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What’s in a word? Lobdell talks “Mixtionary”

by  in Comic News Comment
What’s in a word?  Lobdell talks “Mixtionary”

Portmanteua is not a word that’s thrown around a lot these days, but its application is everywhere. Portmanteau is, by definition, the combination of sounds and meanings from two or more words to create a new one. One need only look so far as Hollywood gossip columns to see it in action: Brad [Pitt] plus Angelina [Jolie] yields Brangelina, etc. The term portmanteau was coined in 1871 in Lewis Carroll’s “Through the Looking-Glass, and What Alice Found There.” The word originally referred to a now-obsolete two-compartment suitcase of French origin, and Humpty Dumpty used that brand of luggage as an analogy to explain the Jabberwocky’s mode of speaking which often included words with “two meanings packed up into one.” IDW Publishing‘s new book “Mixtionary” is a repository of many such neologisms, and author Scott Lobdell took a moment out of his busy schedule to talk with CBR News about how it came about.

“Like that ancient Chinese proverb, about how five blind men touch an elephant and come up with a different yet definitive description,” Lobdell began, “the origin of ‘Mixtionary’ differs depending on who you’re talking to!” The book was originally the brainchild of Scott’s friend John Nee, who then brought co-writers Lobdell and Mia Christou into the fold. Nee, a Media Business Development executive in New York City (described by Lobdell as a “creatively brilliant man trapped in the world of business”), would regale Lobdell during their frequent IM conversations with many and varied examples of humorous portmanteaux. Nee had also been in correspondence with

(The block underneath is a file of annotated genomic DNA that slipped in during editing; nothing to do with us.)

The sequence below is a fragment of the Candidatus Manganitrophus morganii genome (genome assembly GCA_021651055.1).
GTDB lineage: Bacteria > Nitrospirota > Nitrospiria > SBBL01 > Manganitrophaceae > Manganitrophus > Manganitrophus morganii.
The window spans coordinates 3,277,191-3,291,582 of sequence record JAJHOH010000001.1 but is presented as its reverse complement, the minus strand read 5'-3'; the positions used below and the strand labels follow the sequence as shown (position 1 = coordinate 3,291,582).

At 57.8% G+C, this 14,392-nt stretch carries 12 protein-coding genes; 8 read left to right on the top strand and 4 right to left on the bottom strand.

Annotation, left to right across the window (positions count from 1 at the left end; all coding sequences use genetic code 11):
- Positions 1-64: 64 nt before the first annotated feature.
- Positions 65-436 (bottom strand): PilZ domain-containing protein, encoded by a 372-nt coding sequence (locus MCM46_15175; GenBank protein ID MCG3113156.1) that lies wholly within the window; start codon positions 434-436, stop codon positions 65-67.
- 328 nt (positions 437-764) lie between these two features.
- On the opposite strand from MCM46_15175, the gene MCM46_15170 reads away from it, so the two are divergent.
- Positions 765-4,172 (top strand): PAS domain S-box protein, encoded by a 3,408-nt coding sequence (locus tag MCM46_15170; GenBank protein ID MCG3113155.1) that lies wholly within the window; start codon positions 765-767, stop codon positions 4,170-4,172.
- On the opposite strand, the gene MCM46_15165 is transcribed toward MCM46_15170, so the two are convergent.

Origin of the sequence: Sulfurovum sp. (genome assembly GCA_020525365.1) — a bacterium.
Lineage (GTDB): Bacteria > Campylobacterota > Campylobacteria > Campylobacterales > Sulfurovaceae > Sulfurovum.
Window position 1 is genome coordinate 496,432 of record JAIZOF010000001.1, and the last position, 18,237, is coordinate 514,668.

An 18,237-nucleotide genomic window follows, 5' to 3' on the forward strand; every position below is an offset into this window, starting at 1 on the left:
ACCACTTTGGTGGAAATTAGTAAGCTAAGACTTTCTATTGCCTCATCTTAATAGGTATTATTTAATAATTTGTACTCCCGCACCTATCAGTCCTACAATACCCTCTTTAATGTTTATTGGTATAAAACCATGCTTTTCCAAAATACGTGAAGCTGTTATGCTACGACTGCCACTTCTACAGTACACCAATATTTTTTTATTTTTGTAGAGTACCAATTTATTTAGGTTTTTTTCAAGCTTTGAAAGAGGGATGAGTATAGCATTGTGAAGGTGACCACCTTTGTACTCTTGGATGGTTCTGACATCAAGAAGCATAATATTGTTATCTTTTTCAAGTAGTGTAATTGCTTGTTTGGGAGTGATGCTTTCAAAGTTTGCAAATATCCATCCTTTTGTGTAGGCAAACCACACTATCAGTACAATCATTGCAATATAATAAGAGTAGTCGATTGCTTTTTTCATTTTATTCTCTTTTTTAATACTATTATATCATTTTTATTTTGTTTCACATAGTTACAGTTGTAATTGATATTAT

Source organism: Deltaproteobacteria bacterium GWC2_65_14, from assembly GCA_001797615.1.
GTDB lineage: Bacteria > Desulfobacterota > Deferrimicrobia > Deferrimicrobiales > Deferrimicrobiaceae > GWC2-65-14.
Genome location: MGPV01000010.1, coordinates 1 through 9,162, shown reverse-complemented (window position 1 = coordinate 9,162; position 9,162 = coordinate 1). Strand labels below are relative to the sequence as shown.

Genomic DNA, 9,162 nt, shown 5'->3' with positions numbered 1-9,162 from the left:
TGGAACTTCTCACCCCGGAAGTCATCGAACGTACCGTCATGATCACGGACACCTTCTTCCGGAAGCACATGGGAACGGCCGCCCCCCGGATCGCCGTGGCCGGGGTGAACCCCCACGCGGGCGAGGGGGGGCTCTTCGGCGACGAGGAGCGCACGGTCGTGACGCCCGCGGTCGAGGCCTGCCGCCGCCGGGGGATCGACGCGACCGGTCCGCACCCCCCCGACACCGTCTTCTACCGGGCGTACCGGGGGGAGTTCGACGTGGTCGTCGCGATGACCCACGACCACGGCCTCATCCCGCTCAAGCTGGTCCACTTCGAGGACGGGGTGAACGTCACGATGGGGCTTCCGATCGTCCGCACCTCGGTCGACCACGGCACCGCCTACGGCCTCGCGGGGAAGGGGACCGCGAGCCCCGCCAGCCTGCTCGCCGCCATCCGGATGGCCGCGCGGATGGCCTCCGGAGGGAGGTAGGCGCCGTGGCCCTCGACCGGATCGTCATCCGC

Christou, a UK based model, writer, actor and former financial news reporter, who was equally tickled by Nee’s verbal acrobatics. Both Lobdell and Christou encouraged their friend to release a book of such words. “Which is when [John Nee] confessed to me that, alas, for all their wit and winsome, there were only about eighteen mixed words in all,” Lobdell told CBR News. “Certainly not enough for a book.”

This was when the three writers decided to throw themselves “head first into the creation of ‘Mixtionary’ words.” Words like “Stopportunity” (something that happens to keep you from achieving your destiny), “Matrimoney” (the money it costs to get married, stay married, and eventually divorce) and “Travelsty” (a trip or vacation that ends in travesty) to name a few.

Lobdell had only glowing things to say about his vaunted collaborators. He says that it was in the synthesis of his own adult ADD, the “biting English humor” and organizing influence of Christou, and the intense creativity of Nee that “Mixtionary” was forged. “How can you not love working with people like that?” The name of the tome was one of Lobdell’s contributions, conjured during those fleeting moments between other writing projects.

Veteran comics artist Shawn McManus lent his artistic talents to “Mixtionary,” producing a humorous illustration for each of the book’s 93 new words, with gag contributions by collaborators Eric DeSantis and Barry Dutter. “One of the great regrets of my career at Marvel was that I never got to work with Mr. McManus,” Lobdell began. “He is without a doubt one of the most talented illustrators in the business and, remarkably, unsung.”

When asked how “Mixtionary” compares to the linguistic contributions of “1984” scribe George Orwell (whose above-mentioned novel introduced the ever-shrinking Newspeak dictionary with a systematic, fascistic elimination of words towards the goal of phasing out the revolutionary ideas that they described), Lobdell had this to say: “While Mr. Orwell did indeed warn us of the elimination of words, we’re going in the opposite direction!” He and his collaborators were careful to ensure that the component words of each of the neologisms in “Mixtionary” retained their original meanings. “It would be fun to find our words taking their place in Webster’s, that granddaddy of all dictionaries,” Lodbell admitted. “We’re looking to expand the ability to communicate in these days where misunderstanding so often seems the order of the day.”

“Mixtionary” is published by IDW Publishing and is coming to a bookstore near you on October 11th.

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